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MLB, Selig lauded in Racial and Gender Report Card

The 2013 Racial and Gender Report Card, issued annually by The Institute of Diversity and Ethics in Sports (TIDES) at the University of South Florida, gave Major League Baseball a grade equal to its highest ever on the issue of racial hiring practices: A.

Richard Lapchick, the director of the institute and the primary author of the study, saluted Commissioner Bud Selig for his efforts in this area.

"As he nears retirement, one of the legacies of [Selig] is that he recognized the need for diversity in baseball long ago," Lapchick wrote in the report, which was released Tuesday. "MLB continues to make real progress in the areas of inclusion and diversity."

Lapchick also complimented Wendy Lewis, MLB's senior vice president for diversity and strategic alliances. "She has helped the Commissioner deliver on his promise," he said.

"I was very pleased to read the results of the 2013 Racial and Gender Report Card by Dr. Richard Lapchick," Selig said in a statement. "Major League Baseball has made important strides in instilling overall diversity throughout our industry, and today's findings illustrate the depth of those efforts.

"We recognize, however, that there is more to accomplish and improve upon. Through our many initiatives, including our new On-Field Diversity Task Force and the MLB Diversity Business Summit, we will continue to prioritize the significance of diversity. While the game has never enjoyed as much diversity as it does today, we will take every appropriate measure to ensure that baseball is at the forefront of diverse and equal-opportunity practices, on and off the field."

For improving gender hiring, baseball was given a C+ for a combined grade of B+ and there were percentage increases in all three categories.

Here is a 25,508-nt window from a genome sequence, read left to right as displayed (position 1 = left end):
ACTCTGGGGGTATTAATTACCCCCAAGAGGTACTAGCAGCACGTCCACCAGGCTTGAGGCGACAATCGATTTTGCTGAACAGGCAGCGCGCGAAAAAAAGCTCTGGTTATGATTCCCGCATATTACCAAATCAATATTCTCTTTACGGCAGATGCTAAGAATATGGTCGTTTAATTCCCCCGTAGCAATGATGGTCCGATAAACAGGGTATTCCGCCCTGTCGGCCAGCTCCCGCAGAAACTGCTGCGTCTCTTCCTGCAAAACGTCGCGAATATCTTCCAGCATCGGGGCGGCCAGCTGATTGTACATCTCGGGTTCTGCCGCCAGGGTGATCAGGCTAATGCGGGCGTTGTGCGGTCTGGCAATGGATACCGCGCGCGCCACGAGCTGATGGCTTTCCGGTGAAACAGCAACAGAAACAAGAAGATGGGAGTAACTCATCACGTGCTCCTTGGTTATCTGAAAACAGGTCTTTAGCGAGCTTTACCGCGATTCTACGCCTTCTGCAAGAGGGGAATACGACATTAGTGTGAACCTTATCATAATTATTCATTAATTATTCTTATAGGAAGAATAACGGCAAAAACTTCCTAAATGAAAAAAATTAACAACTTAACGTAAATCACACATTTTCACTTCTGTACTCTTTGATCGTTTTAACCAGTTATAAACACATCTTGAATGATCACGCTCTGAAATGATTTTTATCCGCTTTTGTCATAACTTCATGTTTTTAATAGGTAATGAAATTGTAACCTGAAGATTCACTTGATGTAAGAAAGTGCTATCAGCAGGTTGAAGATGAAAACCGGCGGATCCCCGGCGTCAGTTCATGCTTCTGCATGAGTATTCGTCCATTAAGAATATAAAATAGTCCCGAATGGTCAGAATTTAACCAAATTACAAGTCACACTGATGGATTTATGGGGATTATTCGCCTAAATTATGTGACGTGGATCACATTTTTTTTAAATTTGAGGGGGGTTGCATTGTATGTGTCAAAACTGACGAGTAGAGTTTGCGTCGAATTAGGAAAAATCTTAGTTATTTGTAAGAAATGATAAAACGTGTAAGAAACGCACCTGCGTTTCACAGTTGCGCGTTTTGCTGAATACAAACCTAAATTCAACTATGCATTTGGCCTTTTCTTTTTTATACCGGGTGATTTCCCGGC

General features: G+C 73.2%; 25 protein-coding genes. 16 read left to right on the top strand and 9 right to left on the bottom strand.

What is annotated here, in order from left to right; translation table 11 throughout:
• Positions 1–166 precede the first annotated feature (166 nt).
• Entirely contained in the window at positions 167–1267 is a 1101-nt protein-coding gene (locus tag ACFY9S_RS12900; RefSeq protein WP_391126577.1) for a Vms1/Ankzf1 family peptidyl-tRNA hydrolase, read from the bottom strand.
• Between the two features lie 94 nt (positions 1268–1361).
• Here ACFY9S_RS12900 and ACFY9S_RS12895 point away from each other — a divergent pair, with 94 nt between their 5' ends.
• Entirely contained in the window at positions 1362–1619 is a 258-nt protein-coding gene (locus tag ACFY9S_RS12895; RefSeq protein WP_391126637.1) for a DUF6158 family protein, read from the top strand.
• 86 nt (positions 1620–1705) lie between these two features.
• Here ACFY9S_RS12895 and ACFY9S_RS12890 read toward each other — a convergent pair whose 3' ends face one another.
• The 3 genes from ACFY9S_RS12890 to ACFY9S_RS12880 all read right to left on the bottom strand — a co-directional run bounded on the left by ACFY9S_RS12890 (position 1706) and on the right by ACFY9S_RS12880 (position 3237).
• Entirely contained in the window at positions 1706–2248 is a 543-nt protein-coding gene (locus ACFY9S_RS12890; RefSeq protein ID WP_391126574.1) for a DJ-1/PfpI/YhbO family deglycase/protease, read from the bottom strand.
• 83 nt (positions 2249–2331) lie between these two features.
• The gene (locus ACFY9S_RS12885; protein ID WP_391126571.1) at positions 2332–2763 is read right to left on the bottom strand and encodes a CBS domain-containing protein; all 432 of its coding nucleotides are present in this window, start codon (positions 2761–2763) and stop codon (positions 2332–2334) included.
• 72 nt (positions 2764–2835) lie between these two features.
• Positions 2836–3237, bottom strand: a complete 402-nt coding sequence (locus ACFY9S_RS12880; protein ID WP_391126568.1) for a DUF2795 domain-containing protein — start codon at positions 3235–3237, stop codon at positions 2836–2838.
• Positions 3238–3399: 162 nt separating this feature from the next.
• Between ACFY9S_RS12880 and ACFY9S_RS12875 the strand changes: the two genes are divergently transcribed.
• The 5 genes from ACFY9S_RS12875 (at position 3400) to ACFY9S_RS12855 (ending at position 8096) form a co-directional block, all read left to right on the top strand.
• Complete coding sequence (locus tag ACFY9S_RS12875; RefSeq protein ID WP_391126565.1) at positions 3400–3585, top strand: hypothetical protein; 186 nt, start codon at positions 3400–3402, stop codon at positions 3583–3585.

The percentage of African-American players on Opening Day rosters was 8.3 percent, down from 8.9 percent a year ago.

"Although the total number of players of color has steadily risen over the years, there has been a concern in Major League Baseball about the relatively small and declining number of African-American players," Lapchick said. "The concern is shared by leaders of the African-American community. MLB's appointment of a task force to address this is a step in the right direction."

The report gave baseball's "impressive diversity initiatives" an A+.

Some of the other findings:

• There were seven African-American players selected in the first round of the 2012 First-Year Player Draft, the most by total and percentage since 1992.

• There were 241 foreign-born players on rosters representing 15 different countries or territories.

• Magic Johnson, part of the Dodgers' ownership group, is the first African-American to be a majority or minority owner of an MLB team.

• Persons of color account for 39.1 percent of coaches, up 7.9 percent since 2011.

• There are 24 teams with at least one woman vice president, led by the Giants (seven) and Astros and Red Sox (five).

The stated goal of Lapchick's report was to answer the questions: Are we playing fair when it comes to sports? Does everyone, regardless of race or gender, have a chance to play or to operate a team?

The final report encompassed those issues, not only for players and people at the ownership, central office, general manager, managing, coaching, vice president, senior administration and professional administration levels, but also for athletic training levels -- where last year, Susan Falsone of the Dodgers became the sport's first female head trainer.